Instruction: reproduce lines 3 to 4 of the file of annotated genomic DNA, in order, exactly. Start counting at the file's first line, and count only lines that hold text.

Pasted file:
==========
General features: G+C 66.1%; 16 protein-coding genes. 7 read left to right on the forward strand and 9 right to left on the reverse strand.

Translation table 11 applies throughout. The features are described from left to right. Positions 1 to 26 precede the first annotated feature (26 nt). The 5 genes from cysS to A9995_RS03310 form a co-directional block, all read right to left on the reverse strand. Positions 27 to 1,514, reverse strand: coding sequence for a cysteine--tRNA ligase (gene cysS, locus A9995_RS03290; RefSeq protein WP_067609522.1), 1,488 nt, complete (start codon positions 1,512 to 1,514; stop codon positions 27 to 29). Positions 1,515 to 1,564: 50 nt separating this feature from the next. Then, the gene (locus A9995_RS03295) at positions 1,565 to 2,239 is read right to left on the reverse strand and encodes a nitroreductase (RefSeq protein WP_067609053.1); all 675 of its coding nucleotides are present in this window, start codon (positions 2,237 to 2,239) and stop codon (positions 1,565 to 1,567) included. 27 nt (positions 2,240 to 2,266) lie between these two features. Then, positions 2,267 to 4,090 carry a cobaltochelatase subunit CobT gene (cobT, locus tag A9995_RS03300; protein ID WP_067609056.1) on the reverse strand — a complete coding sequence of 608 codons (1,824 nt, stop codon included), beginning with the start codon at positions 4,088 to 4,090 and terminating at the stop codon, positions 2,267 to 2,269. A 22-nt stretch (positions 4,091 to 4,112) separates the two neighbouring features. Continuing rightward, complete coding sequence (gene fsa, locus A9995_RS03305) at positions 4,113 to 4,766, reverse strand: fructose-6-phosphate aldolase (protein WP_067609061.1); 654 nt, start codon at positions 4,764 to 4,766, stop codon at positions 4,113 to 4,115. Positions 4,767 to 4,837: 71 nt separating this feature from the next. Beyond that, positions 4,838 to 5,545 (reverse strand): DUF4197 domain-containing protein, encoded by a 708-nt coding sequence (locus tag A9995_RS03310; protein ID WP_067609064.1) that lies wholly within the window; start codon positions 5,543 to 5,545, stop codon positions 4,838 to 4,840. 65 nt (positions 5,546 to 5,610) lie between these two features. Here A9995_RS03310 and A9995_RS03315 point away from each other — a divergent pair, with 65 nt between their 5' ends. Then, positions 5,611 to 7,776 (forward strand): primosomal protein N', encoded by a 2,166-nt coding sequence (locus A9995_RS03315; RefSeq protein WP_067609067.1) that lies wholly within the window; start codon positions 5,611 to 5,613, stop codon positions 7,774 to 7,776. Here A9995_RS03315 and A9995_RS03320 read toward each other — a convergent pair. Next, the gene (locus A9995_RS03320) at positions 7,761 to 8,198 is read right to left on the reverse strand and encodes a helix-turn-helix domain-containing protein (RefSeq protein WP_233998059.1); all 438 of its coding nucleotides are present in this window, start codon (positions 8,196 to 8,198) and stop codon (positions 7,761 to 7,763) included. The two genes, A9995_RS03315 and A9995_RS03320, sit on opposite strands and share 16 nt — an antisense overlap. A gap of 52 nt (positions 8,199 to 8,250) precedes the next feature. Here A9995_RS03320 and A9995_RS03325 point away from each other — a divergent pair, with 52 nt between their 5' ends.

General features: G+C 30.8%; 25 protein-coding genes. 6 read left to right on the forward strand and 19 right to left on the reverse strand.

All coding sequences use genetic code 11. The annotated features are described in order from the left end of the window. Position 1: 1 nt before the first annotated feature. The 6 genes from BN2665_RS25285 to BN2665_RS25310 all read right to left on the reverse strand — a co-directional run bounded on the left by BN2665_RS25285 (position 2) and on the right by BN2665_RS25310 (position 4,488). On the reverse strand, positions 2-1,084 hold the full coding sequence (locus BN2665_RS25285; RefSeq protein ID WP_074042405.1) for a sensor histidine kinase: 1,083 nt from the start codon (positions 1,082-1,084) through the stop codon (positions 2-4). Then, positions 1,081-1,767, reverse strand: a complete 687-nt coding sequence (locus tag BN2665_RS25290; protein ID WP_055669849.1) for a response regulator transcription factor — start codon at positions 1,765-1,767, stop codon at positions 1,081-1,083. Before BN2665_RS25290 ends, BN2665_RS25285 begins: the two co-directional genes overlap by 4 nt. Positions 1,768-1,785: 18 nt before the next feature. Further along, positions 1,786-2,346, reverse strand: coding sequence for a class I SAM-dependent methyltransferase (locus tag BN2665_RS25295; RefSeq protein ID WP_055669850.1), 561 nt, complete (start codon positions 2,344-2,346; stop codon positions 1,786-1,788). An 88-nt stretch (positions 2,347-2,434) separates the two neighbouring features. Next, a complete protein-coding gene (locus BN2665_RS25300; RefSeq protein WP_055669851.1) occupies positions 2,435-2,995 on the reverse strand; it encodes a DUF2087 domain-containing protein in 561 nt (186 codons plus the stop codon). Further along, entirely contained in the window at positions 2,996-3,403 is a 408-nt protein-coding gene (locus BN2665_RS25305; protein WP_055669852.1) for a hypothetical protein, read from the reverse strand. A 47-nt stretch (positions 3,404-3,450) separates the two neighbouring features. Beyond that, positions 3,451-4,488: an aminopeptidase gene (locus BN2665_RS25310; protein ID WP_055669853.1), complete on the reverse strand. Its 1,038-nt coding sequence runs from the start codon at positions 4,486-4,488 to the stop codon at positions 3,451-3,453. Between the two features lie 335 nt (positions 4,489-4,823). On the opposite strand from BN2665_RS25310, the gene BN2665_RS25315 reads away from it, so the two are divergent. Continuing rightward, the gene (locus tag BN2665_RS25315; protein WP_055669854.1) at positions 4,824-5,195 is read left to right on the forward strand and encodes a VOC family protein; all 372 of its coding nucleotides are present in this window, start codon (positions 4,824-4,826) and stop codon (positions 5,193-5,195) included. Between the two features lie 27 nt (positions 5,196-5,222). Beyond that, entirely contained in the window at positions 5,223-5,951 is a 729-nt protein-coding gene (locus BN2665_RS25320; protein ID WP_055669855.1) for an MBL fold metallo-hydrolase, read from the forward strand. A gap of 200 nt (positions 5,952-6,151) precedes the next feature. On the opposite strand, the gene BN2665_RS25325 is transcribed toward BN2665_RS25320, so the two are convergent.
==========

General features: G+C 30.8%; 25 protein-coding genes. 6 read left to right on the forward strand and 19 right to left on the reverse strand.

All coding sequences use genetic code 11. The annotated features are described in order from the left end of the window. Position 1: 1 nt before the first annotated feature. The 6 genes from BN2665_RS25285 to BN2665_RS25310 all read right to left on the reverse strand — a co-directional run bounded on the left by BN2665_RS25285 (position 2) and on the right by BN2665_RS25310 (position 4,488). On the reverse strand, positions 2-1,084 hold the full coding sequence (locus BN2665_RS25285; RefSeq protein ID WP_074042405.1) for a sensor histidine kinase: 1,083 nt from the start codon (positions 1,082-1,084) through the stop codon (positions 2-4). Then, positions 1,081-1,767, reverse strand: a complete 687-nt coding sequence (locus tag BN2665_RS25290; protein ID WP_055669849.1) for a response regulator transcription factor — start codon at positions 1,765-1,767, stop codon at positions 1,081-1,083. Before BN2665_RS25290 ends, BN2665_RS25285 begins: the two co-directional genes overlap by 4 nt. Positions 1,768-1,785: 18 nt before the next feature. Further along, positions 1,786-2,346, reverse strand: coding sequence for a class I SAM-dependent methyltransferase (locus tag BN2665_RS25295; RefSeq protein ID WP_055669850.1), 561 nt, complete (start codon positions 2,344-2,346; stop codon positions 1,786-1,788). An 88-nt stretch (positions 2,347-2,434) separates the two neighbouring features. Next, a complete protein-coding gene (locus BN2665_RS25300; RefSeq protein WP_055669851.1) occupies positions 2,435-2,995 on the reverse strand; it encodes a DUF2087 domain-containing protein in 561 nt (186 codons plus the stop codon). Further along, entirely contained in the window at positions 2,996-3,403 is a 408-nt protein-coding gene (locus BN2665_RS25305; protein WP_055669852.1) for a hypothetical protein, read from the reverse strand. A 47-nt stretch (positions 3,404-3,450) separates the two neighbouring features. Beyond that, positions 3,451-4,488: an aminopeptidase gene (locus BN2665_RS25310; protein ID WP_055669853.1), complete on the reverse strand. Its 1,038-nt coding sequence runs from the start codon at positions 4,486-4,488 to the stop codon at positions 3,451-3,453. Between the two features lie 335 nt (positions 4,489-4,823). On the opposite strand from BN2665_RS25310, the gene BN2665_RS25315 reads away from it, so the two are divergent. Continuing rightward, the gene (locus tag BN2665_RS25315; protein WP_055669854.1) at positions 4,824-5,195 is read left to right on the forward strand and encodes a VOC family protein; all 372 of its coding nucleotides are present in this window, start codon (positions 4,824-4,826) and stop codon (positions 5,193-5,195) included. Between the two features lie 27 nt (positions 5,196-5,222). Beyond that, entirely contained in the window at positions 5,223-5,951 is a 729-nt protein-coding gene (locus BN2665_RS25320; protein ID WP_055669855.1) for an MBL fold metallo-hydrolase, read from the forward strand. A gap of 200 nt (positions 5,952-6,151) precedes the next feature. On the opposite strand, the gene BN2665_RS25325 is transcribed toward BN2665_RS25320, so the two are convergent.